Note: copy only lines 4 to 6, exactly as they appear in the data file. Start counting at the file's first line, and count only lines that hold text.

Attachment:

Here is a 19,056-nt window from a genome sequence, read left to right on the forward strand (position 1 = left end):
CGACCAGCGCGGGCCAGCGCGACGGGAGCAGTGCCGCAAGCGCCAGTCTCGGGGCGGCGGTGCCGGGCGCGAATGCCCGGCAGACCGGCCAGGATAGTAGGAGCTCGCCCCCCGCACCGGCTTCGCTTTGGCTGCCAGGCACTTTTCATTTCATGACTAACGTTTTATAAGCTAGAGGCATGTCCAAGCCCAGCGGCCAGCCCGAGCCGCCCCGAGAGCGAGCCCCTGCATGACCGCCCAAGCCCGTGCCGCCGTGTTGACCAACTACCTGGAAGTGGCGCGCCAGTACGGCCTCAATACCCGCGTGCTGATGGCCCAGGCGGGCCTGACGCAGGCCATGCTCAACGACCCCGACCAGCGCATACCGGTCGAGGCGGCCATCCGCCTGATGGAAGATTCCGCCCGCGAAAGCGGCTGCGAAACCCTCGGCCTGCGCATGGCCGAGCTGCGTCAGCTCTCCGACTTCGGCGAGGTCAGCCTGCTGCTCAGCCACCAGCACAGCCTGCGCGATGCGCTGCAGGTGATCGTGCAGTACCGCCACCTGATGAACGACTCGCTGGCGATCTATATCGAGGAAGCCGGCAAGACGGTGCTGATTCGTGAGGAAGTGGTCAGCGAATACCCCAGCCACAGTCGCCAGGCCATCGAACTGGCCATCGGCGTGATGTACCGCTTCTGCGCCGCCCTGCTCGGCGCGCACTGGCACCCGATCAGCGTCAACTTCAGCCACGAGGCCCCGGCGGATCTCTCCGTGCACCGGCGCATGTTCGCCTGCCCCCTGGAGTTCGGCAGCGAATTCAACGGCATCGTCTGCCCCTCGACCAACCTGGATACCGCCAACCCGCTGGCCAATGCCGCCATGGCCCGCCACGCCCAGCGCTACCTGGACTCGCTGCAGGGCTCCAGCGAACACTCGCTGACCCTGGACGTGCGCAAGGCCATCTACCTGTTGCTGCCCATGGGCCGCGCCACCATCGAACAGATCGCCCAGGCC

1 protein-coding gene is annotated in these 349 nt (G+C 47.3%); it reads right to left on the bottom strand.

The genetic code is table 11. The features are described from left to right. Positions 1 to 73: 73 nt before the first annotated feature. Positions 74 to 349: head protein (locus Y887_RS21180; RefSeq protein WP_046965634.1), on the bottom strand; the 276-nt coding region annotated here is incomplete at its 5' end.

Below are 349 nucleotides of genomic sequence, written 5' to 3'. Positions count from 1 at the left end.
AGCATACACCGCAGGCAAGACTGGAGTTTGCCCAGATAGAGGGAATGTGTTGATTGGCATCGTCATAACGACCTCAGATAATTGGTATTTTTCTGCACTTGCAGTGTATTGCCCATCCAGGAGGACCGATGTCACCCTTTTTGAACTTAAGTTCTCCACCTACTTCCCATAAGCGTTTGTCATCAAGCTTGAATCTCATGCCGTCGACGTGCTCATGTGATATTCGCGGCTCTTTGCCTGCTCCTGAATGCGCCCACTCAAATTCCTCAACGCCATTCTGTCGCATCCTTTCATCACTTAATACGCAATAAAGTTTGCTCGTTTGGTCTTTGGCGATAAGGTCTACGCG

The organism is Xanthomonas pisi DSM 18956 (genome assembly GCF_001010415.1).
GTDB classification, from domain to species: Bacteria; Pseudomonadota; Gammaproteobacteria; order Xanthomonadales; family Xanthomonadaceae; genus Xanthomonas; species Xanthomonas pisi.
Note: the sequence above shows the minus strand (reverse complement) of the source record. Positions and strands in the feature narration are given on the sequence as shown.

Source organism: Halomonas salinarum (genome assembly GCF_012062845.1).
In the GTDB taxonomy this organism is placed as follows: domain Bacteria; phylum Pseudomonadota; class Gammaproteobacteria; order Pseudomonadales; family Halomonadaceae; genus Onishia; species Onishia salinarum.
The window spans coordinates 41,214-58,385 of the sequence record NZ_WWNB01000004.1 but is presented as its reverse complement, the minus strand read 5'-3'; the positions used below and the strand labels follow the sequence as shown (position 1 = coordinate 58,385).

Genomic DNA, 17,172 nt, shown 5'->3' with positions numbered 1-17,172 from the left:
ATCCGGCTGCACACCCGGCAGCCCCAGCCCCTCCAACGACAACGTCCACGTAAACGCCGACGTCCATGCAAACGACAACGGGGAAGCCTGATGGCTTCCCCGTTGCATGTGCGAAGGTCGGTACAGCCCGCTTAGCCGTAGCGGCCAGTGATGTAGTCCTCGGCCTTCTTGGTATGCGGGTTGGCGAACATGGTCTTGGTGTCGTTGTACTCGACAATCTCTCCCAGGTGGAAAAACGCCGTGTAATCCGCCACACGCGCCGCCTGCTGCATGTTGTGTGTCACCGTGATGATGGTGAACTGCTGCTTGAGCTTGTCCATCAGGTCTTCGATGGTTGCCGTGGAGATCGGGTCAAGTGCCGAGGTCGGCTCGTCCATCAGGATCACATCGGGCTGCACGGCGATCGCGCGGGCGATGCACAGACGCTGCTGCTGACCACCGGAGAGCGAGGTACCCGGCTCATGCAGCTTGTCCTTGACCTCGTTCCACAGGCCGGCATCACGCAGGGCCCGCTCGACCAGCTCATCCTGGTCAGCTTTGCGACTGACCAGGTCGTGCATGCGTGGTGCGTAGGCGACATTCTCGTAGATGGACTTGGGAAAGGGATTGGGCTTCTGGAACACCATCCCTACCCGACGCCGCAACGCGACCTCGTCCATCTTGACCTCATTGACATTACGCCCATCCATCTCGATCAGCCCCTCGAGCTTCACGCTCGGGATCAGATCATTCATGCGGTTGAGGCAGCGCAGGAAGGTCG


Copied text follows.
The genetic code is table 11. The features are described from left to right. Positions 1 to 73: 73 nt before the first annotated feature. Positions 74 to 349: head protein (locus Y887_RS21180; RefSeq protein WP_046965634.1), on the bottom strand; the 276-nt coding region annotated here is incomplete at its 5' end.

Below are 349 nucleotides of genomic sequence, written 5' to 3'. Positions count from 1 at the left end.
AGCATACACCGCAGGCAAGACTGGAGTTTGCCCAGATAGAGGGAATGTGTTGATTGGCATCGTCATAACGACCTCAGATAATTGGTATTTTTCTGCACTTGCAGTGTATTGCCCATCCAGGAGGACCGATGTCACCCTTTTTGAACTTAAGTTCTCCACCTACTTCCCATAAGCGTTTGTCATCAAGCTTGAATCTCATGCCGTCGACGTGCTCATGTGATATTCGCGGCTCTTTGCCTGCTCCTGAATGCGCCCACTCAAATTCCTCAACGCCATTCTGTCGCATCCTTTCATCACTTAATACGCAATAAAGTTTGCTCGTTTGGTCTTTGGCGATAAGGTCTACGCG